Suffolk County Legislator Rudy Sunderman (R-Mastic) struck a plea deal with Suffolk County prosecutors in which he avoided jail time after admitting to knowingly filing a false financial disclosure form with the Suffolk County Board of Ethics.
Sunderman pleaded guilty Friday at Suffolk County court to a misdemeanor charge of intentional failure to file an accurate financial disclosure statement. In exchange for his plea, he he was sentenced to a conditional discharge, meaning he will avoid jail time, and will be required to pay a $1,000 fine. Five felony counts of perjury were dropped in the case.
“This legislator was told by the Suffolk County Board of Ethics that he was not permitted under the law to continue to get paid by the Centereach Fire District on top of his six-figure legislator salary,” Suffolk County District Attorney Timothy Sini said. “Instead of simply doing the right thing, he created a sham company in his wife’s name to try to get around the ruling. When the Board of Ethics started asking questions about this employment, he filed a false financial disclosure form with the Board of Ethics concealing $60,000 in outside income paid to that company for his continued work for the fire district.”
County law bars elected officials from holding paid positions with other government entities. The perjury charges were filed after investigators alleged that Sunderman lied to authorities under oath.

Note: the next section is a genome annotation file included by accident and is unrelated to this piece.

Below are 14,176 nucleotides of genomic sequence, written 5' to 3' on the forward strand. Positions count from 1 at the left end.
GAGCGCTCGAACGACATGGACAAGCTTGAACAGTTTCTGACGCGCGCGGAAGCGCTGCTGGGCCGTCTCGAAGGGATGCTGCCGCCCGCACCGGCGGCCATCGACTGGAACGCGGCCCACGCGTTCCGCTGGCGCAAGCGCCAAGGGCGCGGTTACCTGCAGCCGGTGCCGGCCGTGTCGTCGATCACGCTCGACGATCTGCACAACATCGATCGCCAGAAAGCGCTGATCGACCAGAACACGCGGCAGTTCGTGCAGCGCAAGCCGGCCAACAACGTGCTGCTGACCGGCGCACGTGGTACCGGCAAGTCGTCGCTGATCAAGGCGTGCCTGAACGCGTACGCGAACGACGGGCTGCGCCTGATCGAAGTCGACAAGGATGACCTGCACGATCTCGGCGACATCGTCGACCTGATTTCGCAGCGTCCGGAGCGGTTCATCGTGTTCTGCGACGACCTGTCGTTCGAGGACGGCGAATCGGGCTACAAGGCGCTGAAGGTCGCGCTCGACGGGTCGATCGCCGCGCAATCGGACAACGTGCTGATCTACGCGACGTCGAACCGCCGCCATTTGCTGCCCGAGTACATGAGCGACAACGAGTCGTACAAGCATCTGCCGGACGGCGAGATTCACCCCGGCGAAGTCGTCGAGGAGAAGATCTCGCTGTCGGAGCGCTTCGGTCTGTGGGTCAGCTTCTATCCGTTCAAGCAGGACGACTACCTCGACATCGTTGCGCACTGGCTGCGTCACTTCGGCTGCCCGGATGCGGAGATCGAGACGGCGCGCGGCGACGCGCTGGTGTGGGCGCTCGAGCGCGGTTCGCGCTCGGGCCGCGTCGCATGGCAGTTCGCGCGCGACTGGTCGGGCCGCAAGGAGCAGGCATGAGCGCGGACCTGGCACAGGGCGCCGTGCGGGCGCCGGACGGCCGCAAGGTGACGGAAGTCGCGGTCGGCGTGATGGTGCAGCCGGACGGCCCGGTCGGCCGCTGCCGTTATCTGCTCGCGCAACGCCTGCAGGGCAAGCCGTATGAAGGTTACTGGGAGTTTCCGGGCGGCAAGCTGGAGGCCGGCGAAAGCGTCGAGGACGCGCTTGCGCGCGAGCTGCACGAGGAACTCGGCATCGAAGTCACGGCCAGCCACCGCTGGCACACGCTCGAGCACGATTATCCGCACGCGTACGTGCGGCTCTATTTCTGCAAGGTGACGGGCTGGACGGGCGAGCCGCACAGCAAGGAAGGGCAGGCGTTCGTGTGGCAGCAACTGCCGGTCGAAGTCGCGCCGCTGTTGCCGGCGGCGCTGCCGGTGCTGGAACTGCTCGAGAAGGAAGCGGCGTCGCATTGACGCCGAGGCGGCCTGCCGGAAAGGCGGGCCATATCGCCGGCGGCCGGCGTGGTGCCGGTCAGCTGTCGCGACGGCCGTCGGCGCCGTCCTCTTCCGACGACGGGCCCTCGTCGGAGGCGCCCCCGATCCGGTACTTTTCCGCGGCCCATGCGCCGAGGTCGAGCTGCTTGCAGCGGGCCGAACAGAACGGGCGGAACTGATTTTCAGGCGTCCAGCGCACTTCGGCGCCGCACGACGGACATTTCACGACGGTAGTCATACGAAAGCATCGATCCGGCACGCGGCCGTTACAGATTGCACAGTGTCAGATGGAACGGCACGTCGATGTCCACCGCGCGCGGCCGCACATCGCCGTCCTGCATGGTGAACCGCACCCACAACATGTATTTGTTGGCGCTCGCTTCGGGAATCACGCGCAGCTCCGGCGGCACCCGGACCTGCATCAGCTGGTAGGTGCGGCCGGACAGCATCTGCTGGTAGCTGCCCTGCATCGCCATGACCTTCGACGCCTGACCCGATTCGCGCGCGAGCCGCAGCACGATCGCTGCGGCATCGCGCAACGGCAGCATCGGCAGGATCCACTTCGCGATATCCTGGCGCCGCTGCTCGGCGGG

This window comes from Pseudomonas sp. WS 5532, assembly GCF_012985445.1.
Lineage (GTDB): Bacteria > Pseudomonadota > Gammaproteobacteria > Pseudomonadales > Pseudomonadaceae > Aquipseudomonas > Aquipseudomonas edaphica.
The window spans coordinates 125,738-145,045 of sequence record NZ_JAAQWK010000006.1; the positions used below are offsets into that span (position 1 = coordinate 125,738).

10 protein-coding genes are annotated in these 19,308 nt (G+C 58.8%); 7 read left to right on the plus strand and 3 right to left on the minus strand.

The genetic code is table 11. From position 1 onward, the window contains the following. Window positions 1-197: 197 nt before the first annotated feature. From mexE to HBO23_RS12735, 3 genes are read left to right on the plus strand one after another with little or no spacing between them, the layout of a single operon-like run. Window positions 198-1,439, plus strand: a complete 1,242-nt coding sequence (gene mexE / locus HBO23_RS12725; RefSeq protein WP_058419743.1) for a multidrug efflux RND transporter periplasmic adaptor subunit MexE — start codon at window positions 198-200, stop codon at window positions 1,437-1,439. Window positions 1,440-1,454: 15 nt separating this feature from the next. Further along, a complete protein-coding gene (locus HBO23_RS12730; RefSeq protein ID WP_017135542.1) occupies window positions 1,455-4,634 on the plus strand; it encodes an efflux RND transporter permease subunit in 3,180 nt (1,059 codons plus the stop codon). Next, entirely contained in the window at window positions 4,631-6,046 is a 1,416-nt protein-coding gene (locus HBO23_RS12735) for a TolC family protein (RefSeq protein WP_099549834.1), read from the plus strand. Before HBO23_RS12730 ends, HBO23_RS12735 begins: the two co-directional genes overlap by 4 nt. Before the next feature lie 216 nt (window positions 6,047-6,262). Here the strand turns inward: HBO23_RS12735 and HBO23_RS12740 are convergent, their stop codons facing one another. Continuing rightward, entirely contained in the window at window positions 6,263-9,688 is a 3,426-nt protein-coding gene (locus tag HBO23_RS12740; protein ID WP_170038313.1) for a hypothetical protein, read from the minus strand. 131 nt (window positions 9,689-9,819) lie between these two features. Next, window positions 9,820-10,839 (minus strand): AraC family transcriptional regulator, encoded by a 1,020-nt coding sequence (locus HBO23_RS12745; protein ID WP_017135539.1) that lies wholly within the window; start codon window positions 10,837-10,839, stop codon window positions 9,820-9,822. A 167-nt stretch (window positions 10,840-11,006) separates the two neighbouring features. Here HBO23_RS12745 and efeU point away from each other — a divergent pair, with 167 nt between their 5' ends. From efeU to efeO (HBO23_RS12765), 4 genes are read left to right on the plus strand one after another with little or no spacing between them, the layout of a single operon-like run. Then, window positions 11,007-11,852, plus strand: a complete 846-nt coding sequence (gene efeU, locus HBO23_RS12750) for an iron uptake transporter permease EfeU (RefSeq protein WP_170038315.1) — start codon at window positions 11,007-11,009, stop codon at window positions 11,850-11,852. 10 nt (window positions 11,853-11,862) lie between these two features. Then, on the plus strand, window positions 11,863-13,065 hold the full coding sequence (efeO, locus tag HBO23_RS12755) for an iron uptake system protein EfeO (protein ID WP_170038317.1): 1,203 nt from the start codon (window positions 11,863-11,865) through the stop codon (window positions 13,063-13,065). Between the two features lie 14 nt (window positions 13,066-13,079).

Sunderman, who was re-elected to represent the Mastic-Shirley area despite the charges, was one of three sitting Suffolk legislators with cases in criminal court. Suffolk County Legislator Dr. William Spencer (D-Centerport) was arrested in October for allegedly trying to trade drugs for sexual favors from an undercover police officer posing as a sex worker, authorities said. And Suffolk County Legislator Nicholas Caracappa (R-Selden) was arrested in December for alleged domestic violence less than a month before he was scheduled to be sworn into office, Suffolk County police said.
Spencer and Caracappa remain in office and like Sunderman before them, both previously pleaded not guilty. Sunderman announced last month that his last day in office would be on March 21 to take a job as the deputy director of the county’s fire academy.
“This will not be the end of my political career and one day I will be back again running for local government,” he said.